“I’ve long been opposed to housing in a park to fund a park,” Squadron said. “Last summer I negotiated a first-of-its-kind agreement to fund Brooklyn Bridge Park based on the increased property values around the park. Whatever the conclusion, this is the time for creative thinking to ensure the long-term viability of Hudson River Park.”
Stadium still kicking around
In addition, about a month ago, representatives of Major League Soccer gave Trust officials and the task force a presentation of the league’s proposal for a 25,000-seat stadium on Pier 40.
Schwartz said he may ask MLS to give a presentation next month to the advisory council — which has a partial overlap with the task force in terms of its members.
(The soccer stadium scenario wasn’t analyzed in the Pier 40 study because the MLS pitch to the Trust and the task force came sometime after the Pier 40 study was already underway. However, the “impact” of the stadium on Saturday evenings during soccer season would clearly be off the charts.)
Although it’s not clear that the soccer stadium has much local support, it does have political clout behind it. Emily Giske — vice chairperson of the New York State Democratic Committee and a close friend of Council Speaker Christine Quinn — is a lobbyist for the MLS plan. However, Schwartz assured he’s not being pushed to allow the soccer group to present to the advisory council.
“No one is pressuring me,” he stated.
‘Cast a wide net’
An approach of “cast as wide a net as possible for potential uses” for the Pier 40 study was encouraged by the three local youth sports organizations that funded the initiative — Pier, Park and Playground Association (P3), Greenwich Village Little League and Downtown United Soccer Club.
Saving the pier’s sports fields is critical to the leagues. Under the residential/hotel scenario, 70 to 80 percent of the pier’s footprint would be covered by playing fields.
For his part, Brad Hoylman, C.B. 2 chairperson, agrees with the idea of looking at all possible uses. Asked what he thinks of the concept of residential/hotel use on Pier 40 and whether the park act’s restrictive language should be modified to allow it, Hoylman said, “Everything needs to be on the table at this point. It’s a complicated issue that will require a great deal of input from the local community, advocates and our local elected officials.”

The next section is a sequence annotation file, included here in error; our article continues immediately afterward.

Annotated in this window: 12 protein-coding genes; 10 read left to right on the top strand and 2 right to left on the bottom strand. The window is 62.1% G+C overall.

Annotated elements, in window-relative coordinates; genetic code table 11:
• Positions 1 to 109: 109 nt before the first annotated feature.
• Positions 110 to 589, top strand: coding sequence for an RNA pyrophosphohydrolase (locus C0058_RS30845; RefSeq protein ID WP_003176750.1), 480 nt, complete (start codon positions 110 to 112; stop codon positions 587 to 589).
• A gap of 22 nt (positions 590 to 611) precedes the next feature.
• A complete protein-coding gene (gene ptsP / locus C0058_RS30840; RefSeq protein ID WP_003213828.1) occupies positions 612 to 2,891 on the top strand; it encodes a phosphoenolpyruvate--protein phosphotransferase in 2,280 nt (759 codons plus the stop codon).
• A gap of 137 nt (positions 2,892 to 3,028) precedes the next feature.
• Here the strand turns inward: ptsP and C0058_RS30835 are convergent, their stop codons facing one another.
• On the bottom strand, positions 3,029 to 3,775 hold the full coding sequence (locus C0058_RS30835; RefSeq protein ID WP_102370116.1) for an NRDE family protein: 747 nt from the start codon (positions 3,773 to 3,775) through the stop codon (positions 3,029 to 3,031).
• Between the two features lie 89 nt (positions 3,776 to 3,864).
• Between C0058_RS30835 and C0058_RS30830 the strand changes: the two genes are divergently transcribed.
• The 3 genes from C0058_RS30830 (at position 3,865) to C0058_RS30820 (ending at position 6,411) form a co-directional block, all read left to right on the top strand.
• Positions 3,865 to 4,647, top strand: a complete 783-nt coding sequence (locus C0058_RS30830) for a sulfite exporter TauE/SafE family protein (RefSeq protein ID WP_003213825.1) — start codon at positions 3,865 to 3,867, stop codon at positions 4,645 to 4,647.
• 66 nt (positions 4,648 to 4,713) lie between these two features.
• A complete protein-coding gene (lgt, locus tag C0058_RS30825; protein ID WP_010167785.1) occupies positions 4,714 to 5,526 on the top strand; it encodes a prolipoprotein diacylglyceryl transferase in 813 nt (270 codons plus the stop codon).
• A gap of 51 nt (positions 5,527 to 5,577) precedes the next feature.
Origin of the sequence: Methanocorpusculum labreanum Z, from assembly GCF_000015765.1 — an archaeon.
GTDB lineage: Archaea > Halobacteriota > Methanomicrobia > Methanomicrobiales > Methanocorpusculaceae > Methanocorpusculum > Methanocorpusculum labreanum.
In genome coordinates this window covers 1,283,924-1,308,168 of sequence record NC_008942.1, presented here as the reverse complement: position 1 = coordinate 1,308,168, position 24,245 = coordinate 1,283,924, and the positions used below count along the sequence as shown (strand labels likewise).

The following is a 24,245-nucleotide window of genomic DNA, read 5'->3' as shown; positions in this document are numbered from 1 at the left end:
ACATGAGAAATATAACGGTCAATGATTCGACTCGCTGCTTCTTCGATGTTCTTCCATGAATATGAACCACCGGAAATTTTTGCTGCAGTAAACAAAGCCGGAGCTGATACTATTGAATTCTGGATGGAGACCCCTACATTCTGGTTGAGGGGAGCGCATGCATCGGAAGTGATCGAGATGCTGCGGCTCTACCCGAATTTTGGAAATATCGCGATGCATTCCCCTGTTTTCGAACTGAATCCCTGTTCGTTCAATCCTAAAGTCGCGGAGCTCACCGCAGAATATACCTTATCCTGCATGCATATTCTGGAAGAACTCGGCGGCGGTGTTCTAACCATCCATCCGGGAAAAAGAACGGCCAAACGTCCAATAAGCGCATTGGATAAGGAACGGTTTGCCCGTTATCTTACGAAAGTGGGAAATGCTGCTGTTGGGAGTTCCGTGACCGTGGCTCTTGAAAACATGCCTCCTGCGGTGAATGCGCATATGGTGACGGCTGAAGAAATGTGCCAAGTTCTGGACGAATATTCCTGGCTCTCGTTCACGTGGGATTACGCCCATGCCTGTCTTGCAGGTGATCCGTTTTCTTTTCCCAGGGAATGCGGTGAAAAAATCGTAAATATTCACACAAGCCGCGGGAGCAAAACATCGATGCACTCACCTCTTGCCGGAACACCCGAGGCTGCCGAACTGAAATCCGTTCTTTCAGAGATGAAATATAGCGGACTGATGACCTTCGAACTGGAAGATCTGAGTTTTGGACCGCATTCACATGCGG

Other revenue raisers
Another change the Trust reportedly wants concerns Pier 76, the 4-acre pier at W. 36th St. near the Javits Center, where the Police Department tow pound is now located.
“The Hudson River Park Act said the N.Y.P.D. needed to make best efforts to remove the tow pound at Pier 76,” spokesperson Liao said. “The park was to receive half of the pier, and half was to be developed commercially for the city. We are asking for the entire pier to come to the Trust and that any revenue generated go toward maintenance and operations of the park.”
In addition, the Trust would like to be allowed to issue tax-exempt bonds, which would let it borrow money, creating a stable income for park repairs. Again, a legislative change would be needed.
Yet another revenue-generating idea for the park is a “park improvement district,” along the lines of a business improvement district, or BID. This hybrid “PID” would extend out from the park two or three blocks into the surrounding neighborhoods; it would provide supplementary services, such as tending the West Side Highway median, for one, which is in sore need of some upkeep. Property owners would be assessed a small tax to fund the “PID.” City Council approval would be required to authorize the district’s formation.
A similar concept for a High Line improvement district failed a few years ago, after property owners and residents in Chelsea balked at the concept. However, the Friends of Hudson River Park, the park’s main private fundraising organization, is still behind the improvement district plan.
“The BID is still being explored, and the Friends of Hudson River Park continues to talk to property owners about the idea,” Liao said.